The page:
Background: Relying upon the Health Belief Model and a behavioral model of health care utilization, the purpose of this study was to examine current adherence to cancer screening among Latino subgroups.
Methods: Using data from the 2000 National Health Interview Survey, 5377 Latinos were surveyed for their use of Pap smear, mammogram, breast self-examination and the clinical breast exam among women, prostate specific antigen test among men, and the fecal occult blood test, sigmoidoscopy, colonoscopy, and proctoscopy among both men and women. Using sampling weights, multivariate logistic regression models were used to assess screening use.
Results: Dominican women had 2.4 times greater likelihood of having had mammography than other Latinos. In addition, Latinas aged 50-69, who had more years of education, a personal history of cancer, who were not current smokers, had health insurance, had visited a primary care provider over the past 12 months, and had at least one other screening test had greater use of mammography. Younger age, marriage, greater acculturation, visits to a primary care provider, health insurance, and the use of other cancer screening tests predicted the uptake of the Pap smear. Latinas were more likely to use a CBE if they were younger, had a Bachelor's degree, a personal history of cancer, were more acculturated, had visits to a primary care provider over the past 12 months, and used other cancer screening tests. Puerto Ricans, Central or South Americans had half the likelihood of having colorectal cancer screening than other groups. Ages between 50 and 69, male sex, marriage, history of visiting a health care provider, and use of other screening tests predicted use of the FOBT. Older age, greater education, male sex, history of visiting a health care provider in the previous year, use of other screening tests, and better health status influenced the uptake of endoscopy for colorectal cancer screening. Cuban males had fivefold greater utilization of PSA testing. Additionally, PSA use among Latinos was predicted by older age, history of visiting a primary care provider in the past 12 months, and use of other screening tests.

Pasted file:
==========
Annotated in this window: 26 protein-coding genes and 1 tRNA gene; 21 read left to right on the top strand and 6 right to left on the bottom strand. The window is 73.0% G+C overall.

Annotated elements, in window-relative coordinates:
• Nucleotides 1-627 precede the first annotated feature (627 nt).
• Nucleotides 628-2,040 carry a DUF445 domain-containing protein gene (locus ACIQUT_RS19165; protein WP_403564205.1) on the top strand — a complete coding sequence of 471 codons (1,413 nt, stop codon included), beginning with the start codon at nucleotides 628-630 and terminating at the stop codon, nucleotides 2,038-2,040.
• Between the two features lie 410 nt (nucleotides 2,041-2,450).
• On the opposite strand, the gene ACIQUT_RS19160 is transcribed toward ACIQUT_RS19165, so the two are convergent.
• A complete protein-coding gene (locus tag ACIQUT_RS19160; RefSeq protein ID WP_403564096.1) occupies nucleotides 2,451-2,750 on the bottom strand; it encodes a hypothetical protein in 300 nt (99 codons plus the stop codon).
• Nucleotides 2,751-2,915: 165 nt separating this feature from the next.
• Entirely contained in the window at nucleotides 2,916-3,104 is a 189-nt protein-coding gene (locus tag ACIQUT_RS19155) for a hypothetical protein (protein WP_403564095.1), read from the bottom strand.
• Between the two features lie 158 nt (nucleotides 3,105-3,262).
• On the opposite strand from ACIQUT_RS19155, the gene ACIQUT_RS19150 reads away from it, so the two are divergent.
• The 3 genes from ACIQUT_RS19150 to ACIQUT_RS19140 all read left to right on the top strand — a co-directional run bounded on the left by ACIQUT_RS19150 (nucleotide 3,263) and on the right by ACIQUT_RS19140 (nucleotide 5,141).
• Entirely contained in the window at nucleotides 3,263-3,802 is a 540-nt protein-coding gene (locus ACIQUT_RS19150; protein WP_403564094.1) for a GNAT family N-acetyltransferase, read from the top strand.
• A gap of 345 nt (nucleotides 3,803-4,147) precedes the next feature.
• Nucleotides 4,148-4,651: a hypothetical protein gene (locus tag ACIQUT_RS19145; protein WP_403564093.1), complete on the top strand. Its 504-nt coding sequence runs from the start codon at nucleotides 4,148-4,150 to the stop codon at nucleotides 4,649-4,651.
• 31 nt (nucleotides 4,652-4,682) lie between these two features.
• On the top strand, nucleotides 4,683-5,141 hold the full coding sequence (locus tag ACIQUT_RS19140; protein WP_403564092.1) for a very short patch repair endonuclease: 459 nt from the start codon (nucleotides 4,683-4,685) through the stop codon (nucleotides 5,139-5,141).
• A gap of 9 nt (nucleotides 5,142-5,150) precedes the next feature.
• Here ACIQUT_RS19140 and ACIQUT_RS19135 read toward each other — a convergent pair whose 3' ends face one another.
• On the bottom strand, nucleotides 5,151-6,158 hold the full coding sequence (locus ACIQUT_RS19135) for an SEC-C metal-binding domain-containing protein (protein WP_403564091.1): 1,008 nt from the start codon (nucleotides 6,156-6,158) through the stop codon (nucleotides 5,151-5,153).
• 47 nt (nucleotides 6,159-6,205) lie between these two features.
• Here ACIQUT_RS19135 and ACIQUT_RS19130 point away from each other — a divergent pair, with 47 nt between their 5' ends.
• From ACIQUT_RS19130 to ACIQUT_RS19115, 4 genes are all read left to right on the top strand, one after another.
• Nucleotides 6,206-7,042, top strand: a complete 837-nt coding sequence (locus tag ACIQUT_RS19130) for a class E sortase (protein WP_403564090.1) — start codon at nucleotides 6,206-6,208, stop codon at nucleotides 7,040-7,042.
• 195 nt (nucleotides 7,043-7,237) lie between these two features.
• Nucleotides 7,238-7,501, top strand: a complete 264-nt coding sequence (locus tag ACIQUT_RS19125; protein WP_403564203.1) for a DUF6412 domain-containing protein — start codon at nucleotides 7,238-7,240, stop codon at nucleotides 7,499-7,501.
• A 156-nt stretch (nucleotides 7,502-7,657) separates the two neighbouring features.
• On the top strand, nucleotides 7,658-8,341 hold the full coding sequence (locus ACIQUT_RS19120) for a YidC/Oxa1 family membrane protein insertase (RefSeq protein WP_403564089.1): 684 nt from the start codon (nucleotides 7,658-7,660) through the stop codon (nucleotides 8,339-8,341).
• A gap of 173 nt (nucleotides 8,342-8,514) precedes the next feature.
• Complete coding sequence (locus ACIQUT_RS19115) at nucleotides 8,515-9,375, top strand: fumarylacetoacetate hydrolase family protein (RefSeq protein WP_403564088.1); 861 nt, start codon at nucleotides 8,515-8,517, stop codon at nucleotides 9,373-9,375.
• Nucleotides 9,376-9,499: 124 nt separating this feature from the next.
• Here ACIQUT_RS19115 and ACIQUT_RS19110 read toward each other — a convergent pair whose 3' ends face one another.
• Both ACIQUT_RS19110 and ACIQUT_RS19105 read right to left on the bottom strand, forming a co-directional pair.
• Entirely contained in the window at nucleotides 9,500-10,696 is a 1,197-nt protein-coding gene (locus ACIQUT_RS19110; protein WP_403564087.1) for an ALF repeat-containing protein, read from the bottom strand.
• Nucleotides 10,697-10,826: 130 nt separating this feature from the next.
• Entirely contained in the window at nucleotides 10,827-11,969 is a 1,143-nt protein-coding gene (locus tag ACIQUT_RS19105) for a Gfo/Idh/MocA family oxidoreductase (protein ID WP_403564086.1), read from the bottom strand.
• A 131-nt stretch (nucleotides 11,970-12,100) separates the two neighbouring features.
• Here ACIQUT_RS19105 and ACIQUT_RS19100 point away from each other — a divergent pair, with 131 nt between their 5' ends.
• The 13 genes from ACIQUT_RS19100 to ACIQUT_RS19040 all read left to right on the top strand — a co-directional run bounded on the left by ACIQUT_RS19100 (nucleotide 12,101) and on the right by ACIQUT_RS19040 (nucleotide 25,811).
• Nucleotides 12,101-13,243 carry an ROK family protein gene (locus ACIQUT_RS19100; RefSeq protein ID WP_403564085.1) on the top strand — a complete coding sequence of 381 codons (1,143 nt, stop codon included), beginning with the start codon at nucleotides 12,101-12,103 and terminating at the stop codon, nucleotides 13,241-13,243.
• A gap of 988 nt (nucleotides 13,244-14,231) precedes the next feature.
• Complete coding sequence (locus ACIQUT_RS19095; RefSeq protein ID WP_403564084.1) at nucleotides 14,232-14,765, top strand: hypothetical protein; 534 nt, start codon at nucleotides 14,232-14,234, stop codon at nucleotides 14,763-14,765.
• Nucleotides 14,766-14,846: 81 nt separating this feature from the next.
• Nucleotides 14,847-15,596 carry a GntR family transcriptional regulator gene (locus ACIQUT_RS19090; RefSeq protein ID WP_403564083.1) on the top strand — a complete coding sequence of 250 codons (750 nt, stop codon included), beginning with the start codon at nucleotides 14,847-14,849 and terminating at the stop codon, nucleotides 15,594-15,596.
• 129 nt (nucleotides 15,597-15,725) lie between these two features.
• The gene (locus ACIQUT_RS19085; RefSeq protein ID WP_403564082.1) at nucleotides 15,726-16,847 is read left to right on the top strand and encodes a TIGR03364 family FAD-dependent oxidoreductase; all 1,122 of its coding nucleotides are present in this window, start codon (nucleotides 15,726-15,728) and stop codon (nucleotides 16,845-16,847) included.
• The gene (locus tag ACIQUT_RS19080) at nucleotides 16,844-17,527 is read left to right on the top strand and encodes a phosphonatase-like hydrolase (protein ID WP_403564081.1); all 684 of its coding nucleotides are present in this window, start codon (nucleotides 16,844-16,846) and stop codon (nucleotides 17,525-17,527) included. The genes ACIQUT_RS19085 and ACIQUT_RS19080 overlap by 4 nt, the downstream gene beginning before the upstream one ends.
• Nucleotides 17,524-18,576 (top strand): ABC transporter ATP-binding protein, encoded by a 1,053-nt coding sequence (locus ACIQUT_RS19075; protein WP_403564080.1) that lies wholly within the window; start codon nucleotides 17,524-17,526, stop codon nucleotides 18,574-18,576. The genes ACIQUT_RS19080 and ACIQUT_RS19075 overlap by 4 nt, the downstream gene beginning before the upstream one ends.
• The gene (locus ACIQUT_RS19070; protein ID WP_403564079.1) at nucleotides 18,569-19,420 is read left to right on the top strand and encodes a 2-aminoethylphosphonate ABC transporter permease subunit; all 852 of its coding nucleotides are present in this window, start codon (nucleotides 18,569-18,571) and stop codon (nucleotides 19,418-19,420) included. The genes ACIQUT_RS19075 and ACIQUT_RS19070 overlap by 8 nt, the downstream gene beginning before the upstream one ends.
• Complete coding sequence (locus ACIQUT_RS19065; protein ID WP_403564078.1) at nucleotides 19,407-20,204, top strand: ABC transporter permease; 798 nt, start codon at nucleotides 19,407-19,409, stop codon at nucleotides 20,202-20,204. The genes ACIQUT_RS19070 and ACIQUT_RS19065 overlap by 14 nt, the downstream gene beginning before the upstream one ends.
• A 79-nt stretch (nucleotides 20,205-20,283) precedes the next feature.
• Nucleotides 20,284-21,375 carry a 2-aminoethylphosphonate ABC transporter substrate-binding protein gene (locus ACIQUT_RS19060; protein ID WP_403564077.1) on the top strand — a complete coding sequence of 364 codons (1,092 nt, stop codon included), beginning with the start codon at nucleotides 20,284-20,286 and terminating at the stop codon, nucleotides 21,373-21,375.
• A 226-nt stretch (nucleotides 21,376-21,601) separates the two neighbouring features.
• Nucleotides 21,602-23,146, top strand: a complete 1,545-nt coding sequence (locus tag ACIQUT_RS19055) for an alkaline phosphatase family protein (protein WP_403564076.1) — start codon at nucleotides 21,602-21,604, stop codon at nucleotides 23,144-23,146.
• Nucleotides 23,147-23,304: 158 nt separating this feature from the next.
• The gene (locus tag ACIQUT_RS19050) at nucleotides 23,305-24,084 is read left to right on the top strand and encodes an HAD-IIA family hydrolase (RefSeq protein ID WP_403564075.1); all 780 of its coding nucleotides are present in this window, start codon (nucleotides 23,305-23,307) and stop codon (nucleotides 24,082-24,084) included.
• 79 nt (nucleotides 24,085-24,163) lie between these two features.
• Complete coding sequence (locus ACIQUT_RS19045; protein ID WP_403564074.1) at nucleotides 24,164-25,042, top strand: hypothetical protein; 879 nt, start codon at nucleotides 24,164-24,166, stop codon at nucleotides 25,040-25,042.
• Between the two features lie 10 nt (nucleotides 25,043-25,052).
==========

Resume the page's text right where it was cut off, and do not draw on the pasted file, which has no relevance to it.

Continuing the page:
Conclusions: Cancer screening programs must take into account differences among Latinos in age, gender, educational levels, marital status, cancer history, risk behaviors, insurance, health status and health services utilization.